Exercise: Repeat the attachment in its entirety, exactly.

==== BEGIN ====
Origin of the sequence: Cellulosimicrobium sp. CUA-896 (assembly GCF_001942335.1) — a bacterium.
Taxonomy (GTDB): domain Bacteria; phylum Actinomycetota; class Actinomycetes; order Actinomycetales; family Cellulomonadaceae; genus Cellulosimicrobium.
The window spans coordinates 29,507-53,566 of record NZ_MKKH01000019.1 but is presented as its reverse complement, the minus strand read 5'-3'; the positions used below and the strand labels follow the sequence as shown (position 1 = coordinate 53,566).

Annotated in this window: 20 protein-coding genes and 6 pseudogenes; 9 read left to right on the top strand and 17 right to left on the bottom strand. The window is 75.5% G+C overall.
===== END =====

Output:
Origin of the sequence: Cellulosimicrobium sp. CUA-896 (assembly GCF_001942335.1) — a bacterium.
Taxonomy (GTDB): domain Bacteria; phylum Actinomycetota; class Actinomycetes; order Actinomycetales; family Cellulomonadaceae; genus Cellulosimicrobium.
The window spans coordinates 29,507-53,566 of record NZ_MKKH01000019.1 but is presented as its reverse complement, the minus strand read 5'-3'; the positions used below and the strand labels follow the sequence as shown (position 1 = coordinate 53,566).

Annotated in this window: 20 protein-coding genes and 6 pseudogenes; 9 read left to right on the top strand and 17 right to left on the bottom strand. The window is 75.5% G+C overall.